Use this URL to cite or link to this record in EThOS: https://ethos.bl.uk/OrderDetails.do?uin=uk.bl.ethos.793161
Title: Identification and testing of enzymes and prodrugs for use in directed enzyme prodrug therapy strategies for the treatment of cancer
Author: Ball, Patrick
ISNI:       0000 0004 8501 6035
Awarding Body: Bangor University
Current Institution: Bangor University
Date of Award: 2019
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Abstract:
Cancer is one of the leading causes of death worldwide and improving the efficacy of cancer chemotherapy treatments is one of the most pressing issues of the day. Prodrugs hold great promise in that regard as they can be activated selectively, allowing for a more focused treatment strategy than with conventional chemotherapy drugs. Directed enzyme prodrug therapy (DEPT) is a form of cancer chemotherapy that is being developed to utilise prodrugs in combination with prodrug-activating enzymes which would be selectively delivered to a tumour site prior to prodrug administration to allow prodrug activation to occur only at the cancer site. Current DEPT strategies have their own inherent flaws based on the biological methods being used to deliver the prodrug-activating enzymes to the tumour site. Magnetic nanoparticle directed enzyme prodrug therapy (MNDEPT) is a novel approach that is being developed within our research group that seeks to overcome these problems by using gold-coated magnetic nanoparticles as the enzyme delivery system. In this study, the suitability of several enzymes and prodrugs for use in future MNDEPT treatments were tested. The study assessed a range of enzymes including two novel nitroreductases from Bacillus cereus, two Xenobiotic reductases from Pseudomonas putida and two genetically modified nitroreductases previously developed within our research group. The prodrug candidates tested were the heavily investigated nitroreductase prodrug, CB1954, and two forefront dinitrobenzamide mustard prodrugs, PR-104A and SN27686. Several enzyme/prodrug combinations tested were identified as being promising for use in future DEPT treatments, including 1619-his with CB1954, XenB-cys with CB1954 and YfkO-cys with PR-104A. The YfkO-cys/PR-104A combination was of particular promise as it displayed a Michaelis-Menten kinetic efficiency that is nearly three times greater than that shown by the heavily investigated NfnB/CB1954 combination, which displayed limited clinical performance because of the low turnover rate of CB1954 by NfnB. Furthermore, a new method of assessing the ratio of the hydroxylamine products formed from the enzymatic reduction of CB1954 using HPLC has been identified and is reported within this body of work. Building on this, new revelations about how the product ratio changes over time have come to light and this has proven that kinetics-driven changes to the product ratio can occur as the reaction proceeds over time and this is reported here.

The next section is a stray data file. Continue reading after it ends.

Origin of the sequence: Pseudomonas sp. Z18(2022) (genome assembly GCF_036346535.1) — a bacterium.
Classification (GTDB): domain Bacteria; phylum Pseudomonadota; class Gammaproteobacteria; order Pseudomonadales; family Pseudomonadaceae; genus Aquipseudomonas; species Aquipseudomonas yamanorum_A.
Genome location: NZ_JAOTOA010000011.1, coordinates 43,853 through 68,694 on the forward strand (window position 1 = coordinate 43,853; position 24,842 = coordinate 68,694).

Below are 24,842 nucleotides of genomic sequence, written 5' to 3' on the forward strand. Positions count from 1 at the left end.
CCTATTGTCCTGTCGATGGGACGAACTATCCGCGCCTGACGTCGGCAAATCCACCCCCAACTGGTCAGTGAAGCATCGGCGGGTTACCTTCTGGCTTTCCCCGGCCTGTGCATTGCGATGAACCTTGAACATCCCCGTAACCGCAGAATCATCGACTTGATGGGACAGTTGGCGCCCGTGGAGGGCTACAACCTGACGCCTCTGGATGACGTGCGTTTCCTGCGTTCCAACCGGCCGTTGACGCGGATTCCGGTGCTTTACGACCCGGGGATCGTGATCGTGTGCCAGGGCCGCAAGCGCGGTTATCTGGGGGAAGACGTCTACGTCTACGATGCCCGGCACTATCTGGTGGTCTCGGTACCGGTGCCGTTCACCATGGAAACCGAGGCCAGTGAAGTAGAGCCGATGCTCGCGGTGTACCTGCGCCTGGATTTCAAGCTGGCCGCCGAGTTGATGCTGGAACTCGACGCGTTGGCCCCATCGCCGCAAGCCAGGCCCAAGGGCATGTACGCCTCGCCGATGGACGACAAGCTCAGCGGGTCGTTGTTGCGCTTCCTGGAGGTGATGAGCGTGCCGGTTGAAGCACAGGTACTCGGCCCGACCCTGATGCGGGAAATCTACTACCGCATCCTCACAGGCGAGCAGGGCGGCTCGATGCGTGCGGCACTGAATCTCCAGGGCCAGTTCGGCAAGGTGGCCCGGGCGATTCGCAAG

Supervisor: Gwenin, Christopher Sponsor: Not available
Qualification Name: Thesis (Ph.D.) Qualification Level: Doctoral
EThOS ID: uk.bl.ethos.793161  DOI: Not available
Keywords: Nitroreductase ; Prodrug ; Cancer ; Dept ; HPCC
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